Polycyclic aromatic hydrocarbons (PAHs) are considered ubiquitous carriers of carbonaceous material in the interstellar medium (ISM). They are responsible for the infrared emission features called the aromatic infrared bands1 in the 3–20 µm region and considered promising candidates for the diffuse interstellar bands2 that are present between about 400 and 1200 nm. In some astrophysical objects up to about 20% of carbon is estimated to be locked up by PAHs with a typical size of more than 50 carbon atoms3. PAHs also participate in the complex network of reactions that occurs in stellar ejecta as constituent or even catalysts, thereby affecting the overall chemical composition of star- and planet-forming regions3,4. If the chemistry of PAHs in relevant environments is thoroughly understood, then the PAH molecules could also act as a probe for the physical environment that surrounds them.

The exact formation mechanisms and chemistry of large PAHs in the ISM, however, are still under debate and ask for laboratory experiments under controlled conditions3,4,5. Currently, it is especially of interest to elucidate these formation mechanisms now that both large aromatic systems and a small aromatic molecule have been identified by astronomical observations in combination with laboratory spectroscopy6,7,8 and it is expected that more molecule identifications will follow.

Bottom-up and top-down gas phase reaction mechanisms that lead to the formation of PAHs are both considered1 and as of yet, the formation of larger PAHs from smaller PAHs has not been thoroughly explored in controlled conditions in a laboratory. Therefore, exact intermediates and possible reaction steps are still unknown. The current knowledge on PAH growth is mostly based on combustion and flame experiments, where PAH growth is explained mainly by the hydrogen abstraction–acetylene addition (HACA) mechanism. However, these studies start from reactive precursors at elevated temperatures9 and are limited to the formation of bi- and tricyclic PAHs10,11,12,13. In the HACA mechanism described by Frenklach et al.14 PAHs grow in a multi-step reaction that involves acetylene. First, an aromatic radical reacts with an acetylene radical, which is followed by abstraction of molecular hydrogen. Subsequently, a second acetylene molecule is added to the ring structure followed by ring closure. Apart from the HACA mechanism, PAH growth reactions including vinylacetylene are also found to occur with extremely low activation barrier, illustrating the efficiency of two-body instead of multi-body reactions10. While the HACA mechanism has remained central in explaining the formation of small PAHs, both the necessary complementary reaction pathways to tricyclic PAHs and larger PAHs created under controlled conditions are still elusive11,12,13,15,16,17,18. In relation to astrochemistry, plasma sources have often been used to create a suitable chemically reactive environment, i.e. gas phase and cold19,20,21,22,23,24,25. For example, it was shown that polyyne and small (transient) cyclic compounds can be formed in a discharge source. These were identified using high-resolution techniques such as cavity ring-down or microwave spectroscopy and still belong to the largest carbon species detected in the ISM with the exception of fullerenes26.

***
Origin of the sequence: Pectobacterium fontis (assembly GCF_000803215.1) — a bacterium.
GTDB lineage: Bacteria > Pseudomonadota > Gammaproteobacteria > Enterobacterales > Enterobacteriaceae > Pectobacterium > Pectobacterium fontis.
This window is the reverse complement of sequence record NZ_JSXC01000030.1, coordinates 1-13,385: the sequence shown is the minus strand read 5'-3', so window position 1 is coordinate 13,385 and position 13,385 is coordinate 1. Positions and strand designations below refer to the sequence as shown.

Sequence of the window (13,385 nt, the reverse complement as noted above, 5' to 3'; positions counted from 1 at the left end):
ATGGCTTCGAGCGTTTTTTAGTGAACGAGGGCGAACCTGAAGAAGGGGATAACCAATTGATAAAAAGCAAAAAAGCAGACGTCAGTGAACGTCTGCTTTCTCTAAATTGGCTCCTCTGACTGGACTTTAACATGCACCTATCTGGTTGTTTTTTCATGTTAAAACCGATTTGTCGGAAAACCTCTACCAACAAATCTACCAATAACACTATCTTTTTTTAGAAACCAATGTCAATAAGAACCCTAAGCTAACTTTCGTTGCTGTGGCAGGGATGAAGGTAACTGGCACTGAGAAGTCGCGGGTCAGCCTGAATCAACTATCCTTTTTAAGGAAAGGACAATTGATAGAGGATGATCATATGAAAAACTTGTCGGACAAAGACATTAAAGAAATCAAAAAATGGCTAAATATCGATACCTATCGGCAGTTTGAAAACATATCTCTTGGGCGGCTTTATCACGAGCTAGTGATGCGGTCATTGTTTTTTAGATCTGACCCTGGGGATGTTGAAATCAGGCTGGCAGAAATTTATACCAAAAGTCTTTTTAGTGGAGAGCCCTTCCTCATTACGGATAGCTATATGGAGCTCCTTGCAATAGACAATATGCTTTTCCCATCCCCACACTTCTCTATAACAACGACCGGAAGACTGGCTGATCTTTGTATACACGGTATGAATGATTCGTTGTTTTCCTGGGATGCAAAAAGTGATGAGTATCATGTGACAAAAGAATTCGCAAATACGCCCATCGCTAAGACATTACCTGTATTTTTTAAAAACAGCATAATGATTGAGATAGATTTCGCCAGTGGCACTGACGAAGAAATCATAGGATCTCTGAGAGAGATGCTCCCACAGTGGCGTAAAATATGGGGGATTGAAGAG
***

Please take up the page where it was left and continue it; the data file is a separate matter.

In stellar outflows or the ISM energetic particles and photons ionize atoms and molecules, thereby inducing gas phase synthesis of larger molecules27,28. In our experiment, we perform ionization/radicalization and subsequently induce gas phase reactions by means of an electrical discharge. Although conditions are not analogs, reaction routes that occur in this discharge are of interest for astrochemistry as possible growth pathways for PAHs. Much is still unclear on the growth mechanisms of PAHs in these plasma environments, mainly because one has had to rely solely on mass spectrometry29,30,31,32. Here, we identify reaction products and intermediates through mass-selective IR-UV ion dip spectroscopy and study the reactions of PAH growth at a deeper level. This versatile approach enables us to unambiguously assign reaction products using the obtained mass-selective IR-fingerprint spectra in combination with quantum chemical calculations33,34,35. Together with the reaction products, we also identify key intermediate species that are crucial for understanding interstellar chemistry. Not only does the observation of intermediates in the reaction process aid in elucidation of the main mechanism, it also provides chemical species with a dipole moment suited for astronomical searches in radio-astronomy. This region of the electromagnetic spectrum complements the infrared regime and allows for direct comparison with telescope observations36,37.


Detection of products